Appellant injured his lower back in 2007 while working for Employer. Employer denied further treatment that same year. Appellant filed a petition for hearing in 2009, alleging that he was entitled to medical benefits. Based on a deposition of Dr. Dale Anderson, Employer filed an amended answer admitting that Appellant’s work activities were a major contributing cause to his need for medical treatment. The Department of Labor dismissed the case in 2010. In 2011, Employer denied further medical treatment based upon a recent independent medical evaluation by another doctor. Appellant petitioned for a hearing, arguing that res judicata applied to prevent Employer from changing its position from its previous admittance. The Department found res judicata inapplicable and that Appellant failed to meet his burden of proof on causation. The circuit court affirmed. The Supreme Court reversed, holding that because Dr. Anderson’s opinion was adopted by Employer and judicially accepted by the Department through its 2010 order of dismissal, Employer was judicially estopped from taking an inconsistent position; and (2) Appellant met his burden of proving that his work-related activities as of 2010 were a major contributing cause of his disability. Remanded.View "Hayes v. Rosenbaum Signs & Outdoor Advertising, Inc. " on Justia Law
Moore v. Health Care Auth.
In this class action lawsuit, the trial court found that the State wrongfully denied health benefits to a number of its part-time employees. The issue this case presented for the Supreme Court's review was how to value the damages suffered by that group of employees when they were denied health benefits. The State argued that the only damages to the employees were immediate medical expenses paid by employees during the time they were denied health benefits. But evidence showed that people denied health care benefits suffer additional damage. They often avoid going to the doctor for preventive care, and they defer care for medical problems. This results in increased long-term medical costs and a lower quality of life. Based on this evidence, the trial court correctly rejected the State's limited definition of damages because it would significantly understate the damages suffered by the employees. The Supreme Court affirmed.View "Moore v. Health Care Auth." on Justia Law
Posted in: Employment Law, Government Law, Health Care Law, Insurance Law
Yang v. Nissan N. Am., Inc.
Employee suffered bilateral shoulder injuries and underwent separate surgeries on each shoulder. Employee later agreed to a voluntary buyout of his employment. Employee subsequently filed two separate suits for workers’ compensation benefits. The trial court determined that Employee’s permanent partial disability benefits were not capped at one and one-half times the impairment rating and awarded ninety percent permanent partial disability benefits. Employer appealed. A Special Workers’ Compensation Appeals Panel modified the award of permanent partial disability benefits to 37.5 percent as capped at one and one-half times the impairment rating, concluding that Employee’s decision to accept the buyout was not “reasonable” for purposes of the statutory cap. The Supreme Court reversed in part and reinstated the judgment of the trial court as to the award of ninety percent permanent partial disability benefits, holding that because Employee acted reasonably by accepting the voluntary buyout for reasons related to his work injuries, the award for permanent partial disability was not subject to the one-and-one-half-times multiplier.View "Yang v. Nissan N. Am., Inc." on Justia Law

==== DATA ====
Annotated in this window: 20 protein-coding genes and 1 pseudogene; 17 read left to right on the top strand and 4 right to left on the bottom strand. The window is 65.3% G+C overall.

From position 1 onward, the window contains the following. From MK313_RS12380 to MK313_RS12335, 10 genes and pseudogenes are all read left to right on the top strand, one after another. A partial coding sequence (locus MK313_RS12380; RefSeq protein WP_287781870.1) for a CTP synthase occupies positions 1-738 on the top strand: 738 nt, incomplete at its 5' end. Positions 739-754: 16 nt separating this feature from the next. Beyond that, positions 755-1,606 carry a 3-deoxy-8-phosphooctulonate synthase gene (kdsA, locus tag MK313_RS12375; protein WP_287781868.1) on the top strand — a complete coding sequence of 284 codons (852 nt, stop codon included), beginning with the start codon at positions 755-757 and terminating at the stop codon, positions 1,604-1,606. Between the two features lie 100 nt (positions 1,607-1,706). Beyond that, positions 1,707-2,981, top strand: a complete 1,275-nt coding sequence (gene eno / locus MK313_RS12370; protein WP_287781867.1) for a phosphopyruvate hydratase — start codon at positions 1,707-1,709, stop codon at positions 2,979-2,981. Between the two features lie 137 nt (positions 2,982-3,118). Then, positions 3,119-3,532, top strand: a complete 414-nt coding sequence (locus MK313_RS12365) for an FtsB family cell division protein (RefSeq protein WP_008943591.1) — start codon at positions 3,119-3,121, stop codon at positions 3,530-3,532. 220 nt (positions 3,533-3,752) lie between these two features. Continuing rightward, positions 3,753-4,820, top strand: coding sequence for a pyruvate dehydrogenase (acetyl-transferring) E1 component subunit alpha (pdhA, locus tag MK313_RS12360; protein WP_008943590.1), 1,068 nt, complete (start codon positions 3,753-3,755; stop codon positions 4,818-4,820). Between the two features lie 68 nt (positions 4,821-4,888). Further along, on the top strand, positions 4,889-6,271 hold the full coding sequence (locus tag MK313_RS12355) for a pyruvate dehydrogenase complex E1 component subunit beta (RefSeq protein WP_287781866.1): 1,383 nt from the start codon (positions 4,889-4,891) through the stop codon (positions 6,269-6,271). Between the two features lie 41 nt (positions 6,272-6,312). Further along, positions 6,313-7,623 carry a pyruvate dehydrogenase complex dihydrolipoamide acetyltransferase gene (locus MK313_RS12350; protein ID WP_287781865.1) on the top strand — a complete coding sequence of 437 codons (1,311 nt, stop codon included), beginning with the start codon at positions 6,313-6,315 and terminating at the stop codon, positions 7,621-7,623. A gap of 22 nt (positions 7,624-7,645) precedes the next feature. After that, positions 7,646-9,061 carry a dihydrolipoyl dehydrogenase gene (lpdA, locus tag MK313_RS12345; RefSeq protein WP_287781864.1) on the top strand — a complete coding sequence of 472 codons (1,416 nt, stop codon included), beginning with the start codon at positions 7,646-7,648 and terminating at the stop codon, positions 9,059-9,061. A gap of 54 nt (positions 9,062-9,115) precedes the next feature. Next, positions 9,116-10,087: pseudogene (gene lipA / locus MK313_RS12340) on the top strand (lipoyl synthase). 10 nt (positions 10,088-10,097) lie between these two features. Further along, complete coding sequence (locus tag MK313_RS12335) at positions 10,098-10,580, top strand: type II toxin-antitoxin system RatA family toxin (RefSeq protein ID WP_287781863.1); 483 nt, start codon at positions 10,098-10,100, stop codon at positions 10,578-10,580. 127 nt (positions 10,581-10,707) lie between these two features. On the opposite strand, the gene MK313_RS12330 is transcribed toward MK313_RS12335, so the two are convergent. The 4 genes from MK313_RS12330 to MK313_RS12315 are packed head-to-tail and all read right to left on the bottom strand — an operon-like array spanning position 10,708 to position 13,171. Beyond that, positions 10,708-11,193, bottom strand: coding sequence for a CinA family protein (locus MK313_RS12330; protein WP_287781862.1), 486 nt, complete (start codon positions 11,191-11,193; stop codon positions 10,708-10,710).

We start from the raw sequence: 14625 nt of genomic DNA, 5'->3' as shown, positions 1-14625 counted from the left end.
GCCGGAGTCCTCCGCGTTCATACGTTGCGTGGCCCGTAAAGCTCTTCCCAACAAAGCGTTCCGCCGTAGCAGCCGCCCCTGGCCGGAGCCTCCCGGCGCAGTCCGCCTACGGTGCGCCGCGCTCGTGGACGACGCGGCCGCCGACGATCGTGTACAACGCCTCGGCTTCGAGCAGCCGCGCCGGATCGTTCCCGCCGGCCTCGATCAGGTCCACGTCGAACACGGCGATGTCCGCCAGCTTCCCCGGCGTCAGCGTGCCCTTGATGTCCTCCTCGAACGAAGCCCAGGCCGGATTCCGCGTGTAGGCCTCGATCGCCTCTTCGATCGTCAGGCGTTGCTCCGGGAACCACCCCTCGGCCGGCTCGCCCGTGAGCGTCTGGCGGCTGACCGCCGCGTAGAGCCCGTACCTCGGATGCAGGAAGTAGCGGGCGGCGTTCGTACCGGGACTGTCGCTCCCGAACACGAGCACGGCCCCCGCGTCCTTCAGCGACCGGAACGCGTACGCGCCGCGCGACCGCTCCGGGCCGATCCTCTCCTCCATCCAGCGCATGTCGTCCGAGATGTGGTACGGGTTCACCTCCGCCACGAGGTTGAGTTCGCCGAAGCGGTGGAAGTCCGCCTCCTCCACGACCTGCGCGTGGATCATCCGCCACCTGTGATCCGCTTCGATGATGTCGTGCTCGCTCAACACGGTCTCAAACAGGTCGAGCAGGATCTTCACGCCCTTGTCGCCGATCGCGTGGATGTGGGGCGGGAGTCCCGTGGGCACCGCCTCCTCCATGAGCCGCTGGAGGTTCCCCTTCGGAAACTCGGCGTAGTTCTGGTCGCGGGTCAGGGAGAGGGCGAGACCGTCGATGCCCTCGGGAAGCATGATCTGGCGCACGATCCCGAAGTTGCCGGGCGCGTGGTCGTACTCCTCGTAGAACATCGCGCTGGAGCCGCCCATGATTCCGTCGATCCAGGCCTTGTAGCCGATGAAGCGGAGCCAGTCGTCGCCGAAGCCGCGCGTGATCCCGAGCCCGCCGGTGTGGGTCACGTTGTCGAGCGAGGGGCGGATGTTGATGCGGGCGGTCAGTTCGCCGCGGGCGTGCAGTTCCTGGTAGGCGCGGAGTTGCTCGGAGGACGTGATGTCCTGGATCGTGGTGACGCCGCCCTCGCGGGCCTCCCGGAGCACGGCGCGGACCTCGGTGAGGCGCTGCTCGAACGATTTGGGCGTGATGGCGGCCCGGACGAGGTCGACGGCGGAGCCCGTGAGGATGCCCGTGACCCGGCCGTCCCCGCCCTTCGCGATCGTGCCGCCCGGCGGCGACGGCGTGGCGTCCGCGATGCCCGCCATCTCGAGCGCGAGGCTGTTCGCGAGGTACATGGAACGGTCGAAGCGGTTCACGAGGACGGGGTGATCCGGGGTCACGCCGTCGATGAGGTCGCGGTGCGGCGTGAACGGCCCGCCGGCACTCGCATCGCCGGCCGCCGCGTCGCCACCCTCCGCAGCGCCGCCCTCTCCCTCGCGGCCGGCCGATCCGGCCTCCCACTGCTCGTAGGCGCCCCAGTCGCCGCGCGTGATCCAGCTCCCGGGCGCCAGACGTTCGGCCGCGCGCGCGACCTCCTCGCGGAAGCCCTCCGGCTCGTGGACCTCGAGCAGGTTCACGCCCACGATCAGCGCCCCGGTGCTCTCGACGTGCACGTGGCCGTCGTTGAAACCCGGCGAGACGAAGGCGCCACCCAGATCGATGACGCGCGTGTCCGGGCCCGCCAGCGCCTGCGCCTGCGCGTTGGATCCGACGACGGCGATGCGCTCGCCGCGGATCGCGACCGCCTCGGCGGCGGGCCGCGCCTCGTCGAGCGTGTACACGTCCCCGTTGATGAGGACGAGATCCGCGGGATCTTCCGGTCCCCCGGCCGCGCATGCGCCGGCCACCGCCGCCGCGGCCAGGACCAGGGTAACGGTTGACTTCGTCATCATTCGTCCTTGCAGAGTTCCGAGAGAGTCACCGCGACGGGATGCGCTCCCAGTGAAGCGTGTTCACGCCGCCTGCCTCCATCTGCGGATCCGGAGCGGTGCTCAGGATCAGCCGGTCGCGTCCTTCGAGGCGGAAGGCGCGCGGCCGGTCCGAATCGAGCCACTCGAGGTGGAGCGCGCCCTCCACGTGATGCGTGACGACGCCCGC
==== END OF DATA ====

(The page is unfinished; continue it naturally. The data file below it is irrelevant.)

Merrill v. Maine Public Employees Retirement System
Reva Merrill appealed a Superior Court judgment that affirmed the Board of Trustees for the Maine Public Employees Retirement System's decision to deny her request for a waiver of past-due life insurance premiums. Merrill contended on appeal that the Board erred in interpreting 5 M.R.S. 17103(6)(2008) to prohibit it from waiving past-due payments for the non-mandatory Group Life Insurance Program, and that the Board's administrative procedures violated her right to due process. Because the Supreme Court agreed with Merrill that the Board had the authority to waive back premiums, the Court vacated the Board's decision and remanded the case for the Board to decide finally whether to waive Merrill's required payments. View "Merrill v. Maine Public Employees Retirement System" on Justia Law
Stevens v. S.T. Servs.
In 1984 and 1985, James Stevens injured both shoulders while working for S.T. Services and CNA Insurance Companies (collectively, S.T. Services). In 1994, Stevens and S.T. Services entered into a stipulation for settlement under which the parties agreed that Stevens was permanently totally disabled and would receive ongoing permanent total disability benefits. A compensation judge entered an award on the stipulation, and Stevens received benefits until 2011. Stevens began working as a plumbing specialist in 2008 and disclosed his job to S.T. Stevens but continued to receive workers’ compensation benefits. In 2011, S.T. Services filed a petition with the Workers Compensation Court of Appeals (WCCA) to discontinue paying benefits on the grounds that Stevens was no longer permanently totally disabled. A compensation judge granted S.T. Services’ petition to discontinue, and the WCCA affirmed. The Supreme Court reversed, holding that S.T. Services was not allowed by statute to file a petition to discontinue benefits under the circumstances of this case.View "Stevens v. S.T. Servs." on Justia Law